Omer Khan: [00:16:25] Okay. So you've got one channel partner who is going out there and selling the product. For you guys and you, you, you get a couple of these deals in place, but the, the product that you'd built was for a month, a simpler workflow for that freelancer, for the, that kind of person. So what happened when this product is put in front of a larger organization or someone who has kind of more, more complex needs for, for contract workflow?[00:17:03] Was it, was it, were they able to start using the product as it was? Or did you guys have to start doing a bunch of dev work?
Rohith Salim: [00:17:11] A whole bunch of dev work? Oh my God, it was crazy. So, and part of it again, I blame us for it. Not anyone else when you're actually selling to a Fortune 500 company and so on, it's much easier to sort of sell frontier tech to them like cutting edge tech to them than it is to actually end up selling somewhat commoditized stuff for them. Right. Because a lot of like commoditized tech is already being sold by, you know them by the Oracle's and the SAP's of the world. Right. What they're sort of really interested in buying and what they're really sort of interested in experimenting with are things related to, at that time, it would things related to blockchain and artificial intelligence and so on and so forth. Right?[00:18:00] And we did have some level of expertise in-house in those areas. And while we were working on these things, we. Kept sort of like diving deeper and deeper into a lot of that frontier tech, you know? So we were pretty confident around like building certain things out for them. And the idea was that, Hey, we're going to actually build this thing for you, you know, which we didn't have yet, but we're going to show you a demo on such and such day. [00:18:32] Once you're satisfied. You're going to actually end up then we'd move on to a proper engagement with an actual UAT followed by an actual roll-up after.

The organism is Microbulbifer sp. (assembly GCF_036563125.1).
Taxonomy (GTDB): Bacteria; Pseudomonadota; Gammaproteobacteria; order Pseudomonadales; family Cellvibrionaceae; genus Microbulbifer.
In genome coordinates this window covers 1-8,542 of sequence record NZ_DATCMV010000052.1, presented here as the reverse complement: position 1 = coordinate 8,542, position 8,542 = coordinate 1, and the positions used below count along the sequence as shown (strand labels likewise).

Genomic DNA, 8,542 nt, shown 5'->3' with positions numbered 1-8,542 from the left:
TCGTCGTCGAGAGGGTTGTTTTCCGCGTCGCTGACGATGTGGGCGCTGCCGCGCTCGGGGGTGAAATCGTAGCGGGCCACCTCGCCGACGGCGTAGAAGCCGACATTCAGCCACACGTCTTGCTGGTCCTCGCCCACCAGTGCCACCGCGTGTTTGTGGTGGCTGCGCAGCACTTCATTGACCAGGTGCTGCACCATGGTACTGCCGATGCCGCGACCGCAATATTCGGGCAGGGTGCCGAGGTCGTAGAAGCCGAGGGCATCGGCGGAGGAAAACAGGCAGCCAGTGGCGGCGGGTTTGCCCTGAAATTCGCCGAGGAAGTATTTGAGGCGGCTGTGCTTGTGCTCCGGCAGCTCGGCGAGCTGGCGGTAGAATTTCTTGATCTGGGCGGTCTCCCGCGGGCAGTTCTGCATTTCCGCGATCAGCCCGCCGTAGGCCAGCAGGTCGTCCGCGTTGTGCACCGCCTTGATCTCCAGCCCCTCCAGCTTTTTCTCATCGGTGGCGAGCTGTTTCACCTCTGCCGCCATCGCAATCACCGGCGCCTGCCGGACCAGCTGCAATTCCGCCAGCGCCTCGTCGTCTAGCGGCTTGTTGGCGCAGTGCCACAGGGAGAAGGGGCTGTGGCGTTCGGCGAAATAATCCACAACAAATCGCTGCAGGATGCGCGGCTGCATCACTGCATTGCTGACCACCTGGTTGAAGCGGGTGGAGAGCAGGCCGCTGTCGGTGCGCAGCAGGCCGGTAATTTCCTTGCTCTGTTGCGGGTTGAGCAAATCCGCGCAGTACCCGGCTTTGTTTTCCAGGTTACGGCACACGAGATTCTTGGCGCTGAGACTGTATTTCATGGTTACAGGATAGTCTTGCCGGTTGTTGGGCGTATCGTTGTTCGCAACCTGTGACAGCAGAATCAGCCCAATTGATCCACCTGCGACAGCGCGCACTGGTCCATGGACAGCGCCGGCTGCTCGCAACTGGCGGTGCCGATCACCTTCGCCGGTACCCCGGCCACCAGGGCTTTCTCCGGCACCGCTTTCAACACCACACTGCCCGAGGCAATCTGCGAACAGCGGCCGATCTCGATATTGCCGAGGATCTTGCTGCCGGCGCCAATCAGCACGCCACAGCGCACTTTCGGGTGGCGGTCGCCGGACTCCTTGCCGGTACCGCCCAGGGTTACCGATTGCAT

Omer Khan: [00:18:43] Sounds more like a consulting gig.
Rohith Salim: [00:18:46] Yeah, it definitely, it definitely was. I feel like there were times when we used to like swap the product out and add new features and stuff like that on a day on day basis or a week on week basis.[00:18:58] Just to close a deal just to impress a client. So it was very, very much, it definitely felt very service-y at that point.
Omer Khan: [00:19:07] And that's okay. Right. I mean, when you, when you're sort of in the early stages of, of building your SaaS business, you're going to have to do these kinds of things, because you haven't really kind of find product market fit yet.[00:19:23] And so, Hey, we're getting feedback from customers. So let's take that on board and let's figure out how we keep building the right product for our market. But at what point did you realize that this was becoming a problem?